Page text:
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Interest-Group Competition and the Organization of Congress: Theory and Evidence from Financial Services' Political Action Committees

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  • Kroszner, Randall S
  • Stratmann, Thomas

Abstract

The authors develop a positive theory of how interest-group competition shapes the organization of Congress and use it to explain campaign contribution patterns in financial services. Since interest groups cannot enforce fee-for-service contracts with legislators, legislators have an incentive to create specialized, standing committees which foster repeated dealing between interests and committee members. The resulting reputational equilibrium supports high contributions and high legislative effort for the interests. Contribution patterns by competing interests in the congressional battle over whether banks can enter new businesses support the theory, which also has implications for term limits and campaign reform. Copyright 1998 by American Economic Association.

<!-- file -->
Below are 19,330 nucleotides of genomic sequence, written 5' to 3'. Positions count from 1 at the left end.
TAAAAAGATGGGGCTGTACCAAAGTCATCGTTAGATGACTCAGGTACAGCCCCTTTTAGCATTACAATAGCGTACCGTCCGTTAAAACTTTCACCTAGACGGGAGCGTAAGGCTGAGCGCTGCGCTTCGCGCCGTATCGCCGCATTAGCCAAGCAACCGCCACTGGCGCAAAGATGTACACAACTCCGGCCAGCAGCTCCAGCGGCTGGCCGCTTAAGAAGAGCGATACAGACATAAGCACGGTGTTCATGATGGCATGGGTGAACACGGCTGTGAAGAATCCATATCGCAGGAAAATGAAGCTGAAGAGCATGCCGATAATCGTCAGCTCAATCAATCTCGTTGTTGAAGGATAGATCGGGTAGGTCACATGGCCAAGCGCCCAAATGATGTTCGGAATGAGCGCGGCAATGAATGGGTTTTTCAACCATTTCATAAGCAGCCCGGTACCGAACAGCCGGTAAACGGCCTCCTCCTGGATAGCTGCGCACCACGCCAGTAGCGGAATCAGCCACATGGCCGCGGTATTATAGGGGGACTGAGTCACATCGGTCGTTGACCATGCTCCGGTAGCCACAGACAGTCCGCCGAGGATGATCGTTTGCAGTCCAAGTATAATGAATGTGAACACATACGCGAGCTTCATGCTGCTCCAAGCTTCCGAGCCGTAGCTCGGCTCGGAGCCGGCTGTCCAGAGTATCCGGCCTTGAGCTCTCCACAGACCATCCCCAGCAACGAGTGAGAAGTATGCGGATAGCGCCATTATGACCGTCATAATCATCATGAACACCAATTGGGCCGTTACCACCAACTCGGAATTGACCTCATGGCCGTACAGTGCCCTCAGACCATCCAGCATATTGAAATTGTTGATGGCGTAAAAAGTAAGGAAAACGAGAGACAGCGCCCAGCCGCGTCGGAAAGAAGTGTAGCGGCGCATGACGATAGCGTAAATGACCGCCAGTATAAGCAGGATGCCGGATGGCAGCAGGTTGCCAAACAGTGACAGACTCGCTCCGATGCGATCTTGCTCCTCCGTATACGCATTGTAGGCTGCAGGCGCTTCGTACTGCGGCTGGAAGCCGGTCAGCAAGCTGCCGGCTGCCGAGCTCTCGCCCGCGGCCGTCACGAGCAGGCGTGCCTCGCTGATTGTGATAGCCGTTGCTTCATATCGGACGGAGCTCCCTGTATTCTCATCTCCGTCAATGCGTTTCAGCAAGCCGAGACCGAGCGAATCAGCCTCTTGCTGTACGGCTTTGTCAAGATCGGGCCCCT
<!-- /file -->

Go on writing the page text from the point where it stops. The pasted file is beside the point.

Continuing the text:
Suggested Citation

  • Kroszner, Randall S & Stratmann, Thomas, 1998. "Interest-Group Competition and the Organization of Congress: Theory and Evidence from Financial Services' Political Action Committees," American Economic Review, American Economic Association, vol. 88(5), pages 1163-1187, December.
  • Handle: RePEc:aea:aecrev:v:88:y:1998:i:5:p:1163-87
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    1. Wildasin, David E., 1997. "Externalities and bailouts : hard and soft budget constraints in intergovernmental fiscal relations," Policy Research Working Paper Series 1843, The World Bank.
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